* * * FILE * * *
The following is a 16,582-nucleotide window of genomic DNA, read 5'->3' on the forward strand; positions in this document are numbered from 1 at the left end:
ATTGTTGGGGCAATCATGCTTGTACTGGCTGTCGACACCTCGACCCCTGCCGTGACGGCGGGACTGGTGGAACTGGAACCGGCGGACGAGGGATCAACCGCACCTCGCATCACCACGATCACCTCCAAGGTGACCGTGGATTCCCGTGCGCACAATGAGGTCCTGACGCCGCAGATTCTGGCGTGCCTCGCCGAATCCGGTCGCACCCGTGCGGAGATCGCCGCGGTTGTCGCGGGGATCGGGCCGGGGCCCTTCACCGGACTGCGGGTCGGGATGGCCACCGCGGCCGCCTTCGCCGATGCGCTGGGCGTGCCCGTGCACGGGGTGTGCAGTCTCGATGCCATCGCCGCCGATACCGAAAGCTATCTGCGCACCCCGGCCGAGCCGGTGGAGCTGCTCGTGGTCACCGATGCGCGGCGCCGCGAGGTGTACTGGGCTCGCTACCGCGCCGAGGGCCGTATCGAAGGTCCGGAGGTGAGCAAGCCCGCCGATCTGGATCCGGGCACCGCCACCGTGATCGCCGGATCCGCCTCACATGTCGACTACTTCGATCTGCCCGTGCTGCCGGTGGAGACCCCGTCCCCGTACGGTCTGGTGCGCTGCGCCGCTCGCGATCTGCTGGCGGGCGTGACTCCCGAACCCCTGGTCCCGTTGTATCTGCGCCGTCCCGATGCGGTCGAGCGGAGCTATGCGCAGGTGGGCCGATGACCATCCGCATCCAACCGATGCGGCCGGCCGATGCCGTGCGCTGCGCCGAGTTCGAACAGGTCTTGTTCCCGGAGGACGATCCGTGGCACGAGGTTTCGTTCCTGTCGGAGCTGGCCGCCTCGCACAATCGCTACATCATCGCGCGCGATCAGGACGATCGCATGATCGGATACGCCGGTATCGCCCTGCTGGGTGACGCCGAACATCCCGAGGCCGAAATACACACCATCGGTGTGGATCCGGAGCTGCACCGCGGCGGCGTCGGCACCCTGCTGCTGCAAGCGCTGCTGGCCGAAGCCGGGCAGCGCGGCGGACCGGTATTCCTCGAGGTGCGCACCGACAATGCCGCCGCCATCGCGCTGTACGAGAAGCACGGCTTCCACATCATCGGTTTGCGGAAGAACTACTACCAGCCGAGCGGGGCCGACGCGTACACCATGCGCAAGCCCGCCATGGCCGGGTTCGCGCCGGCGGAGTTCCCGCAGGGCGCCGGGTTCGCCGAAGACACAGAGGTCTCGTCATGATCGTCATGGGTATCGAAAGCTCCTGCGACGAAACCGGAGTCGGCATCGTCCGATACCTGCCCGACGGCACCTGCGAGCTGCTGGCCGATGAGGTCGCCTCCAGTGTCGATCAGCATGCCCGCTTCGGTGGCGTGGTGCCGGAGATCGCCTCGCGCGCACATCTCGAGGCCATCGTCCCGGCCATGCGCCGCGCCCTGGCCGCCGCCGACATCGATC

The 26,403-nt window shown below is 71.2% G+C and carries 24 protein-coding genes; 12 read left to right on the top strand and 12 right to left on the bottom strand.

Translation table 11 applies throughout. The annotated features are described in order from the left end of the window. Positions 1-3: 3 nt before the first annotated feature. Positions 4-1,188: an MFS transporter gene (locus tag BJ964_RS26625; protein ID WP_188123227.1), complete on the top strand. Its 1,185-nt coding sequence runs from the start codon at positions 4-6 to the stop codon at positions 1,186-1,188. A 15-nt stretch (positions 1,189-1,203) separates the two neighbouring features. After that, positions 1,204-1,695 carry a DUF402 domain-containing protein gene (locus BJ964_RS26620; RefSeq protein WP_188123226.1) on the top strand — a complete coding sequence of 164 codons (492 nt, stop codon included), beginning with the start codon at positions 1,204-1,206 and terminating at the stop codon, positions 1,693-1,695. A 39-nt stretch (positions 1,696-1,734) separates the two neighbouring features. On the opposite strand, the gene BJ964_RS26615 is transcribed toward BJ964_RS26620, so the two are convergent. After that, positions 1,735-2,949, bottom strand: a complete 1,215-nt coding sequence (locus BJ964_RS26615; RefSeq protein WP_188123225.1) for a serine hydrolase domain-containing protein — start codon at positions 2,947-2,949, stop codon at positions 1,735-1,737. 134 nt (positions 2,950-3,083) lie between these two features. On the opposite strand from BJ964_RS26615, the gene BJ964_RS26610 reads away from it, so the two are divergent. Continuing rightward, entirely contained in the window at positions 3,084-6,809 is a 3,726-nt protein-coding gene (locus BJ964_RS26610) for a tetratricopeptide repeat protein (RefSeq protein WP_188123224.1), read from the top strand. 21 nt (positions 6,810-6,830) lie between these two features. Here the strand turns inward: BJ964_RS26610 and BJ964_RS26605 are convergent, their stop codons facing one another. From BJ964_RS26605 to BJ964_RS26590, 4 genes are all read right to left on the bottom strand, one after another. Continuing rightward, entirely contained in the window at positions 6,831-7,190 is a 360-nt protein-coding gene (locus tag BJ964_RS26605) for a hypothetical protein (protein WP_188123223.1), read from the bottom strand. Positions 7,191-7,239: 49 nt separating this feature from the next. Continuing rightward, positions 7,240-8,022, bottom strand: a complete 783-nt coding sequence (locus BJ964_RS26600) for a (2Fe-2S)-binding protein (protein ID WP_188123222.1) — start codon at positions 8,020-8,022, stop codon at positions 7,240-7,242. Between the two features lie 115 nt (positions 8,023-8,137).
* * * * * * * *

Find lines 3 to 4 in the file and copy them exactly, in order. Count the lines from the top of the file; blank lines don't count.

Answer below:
The 26,403-nt window shown below is 71.2% G+C and carries 24 protein-coding genes; 12 read left to right on the top strand and 12 right to left on the bottom strand.

Translation table 11 applies throughout. The annotated features are described in order from the left end of the window. Positions 1-3: 3 nt before the first annotated feature. Positions 4-1,188: an MFS transporter gene (locus tag BJ964_RS26625; protein ID WP_188123227.1), complete on the top strand. Its 1,185-nt coding sequence runs from the start codon at positions 4-6 to the stop codon at positions 1,186-1,188. A 15-nt stretch (positions 1,189-1,203) separates the two neighbouring features. After that, positions 1,204-1,695 carry a DUF402 domain-containing protein gene (locus BJ964_RS26620; RefSeq protein WP_188123226.1) on the top strand — a complete coding sequence of 164 codons (492 nt, stop codon included), beginning with the start codon at positions 1,204-1,206 and terminating at the stop codon, positions 1,693-1,695. A 39-nt stretch (positions 1,696-1,734) separates the two neighbouring features. On the opposite strand, the gene BJ964_RS26615 is transcribed toward BJ964_RS26620, so the two are convergent. After that, positions 1,735-2,949, bottom strand: a complete 1,215-nt coding sequence (locus BJ964_RS26615; RefSeq protein WP_188123225.1) for a serine hydrolase domain-containing protein — start codon at positions 2,947-2,949, stop codon at positions 1,735-1,737. 134 nt (positions 2,950-3,083) lie between these two features. On the opposite strand from BJ964_RS26615, the gene BJ964_RS26610 reads away from it, so the two are divergent. Continuing rightward, entirely contained in the window at positions 3,084-6,809 is a 3,726-nt protein-coding gene (locus BJ964_RS26610) for a tetratricopeptide repeat protein (RefSeq protein WP_188123224.1), read from the top strand. 21 nt (positions 6,810-6,830) lie between these two features. Here the strand turns inward: BJ964_RS26610 and BJ964_RS26605 are convergent, their stop codons facing one another. From BJ964_RS26605 to BJ964_RS26590, 4 genes are all read right to left on the bottom strand, one after another. Continuing rightward, entirely contained in the window at positions 6,831-7,190 is a 360-nt protein-coding gene (locus tag BJ964_RS26605) for a hypothetical protein (protein WP_188123223.1), read from the bottom strand. Positions 7,191-7,239: 49 nt separating this feature from the next. Continuing rightward, positions 7,240-8,022, bottom strand: a complete 783-nt coding sequence (locus BJ964_RS26600) for a (2Fe-2S)-binding protein (protein ID WP_188123222.1) — start codon at positions 8,020-8,022, stop codon at positions 7,240-7,242. Between the two features lie 115 nt (positions 8,023-8,137).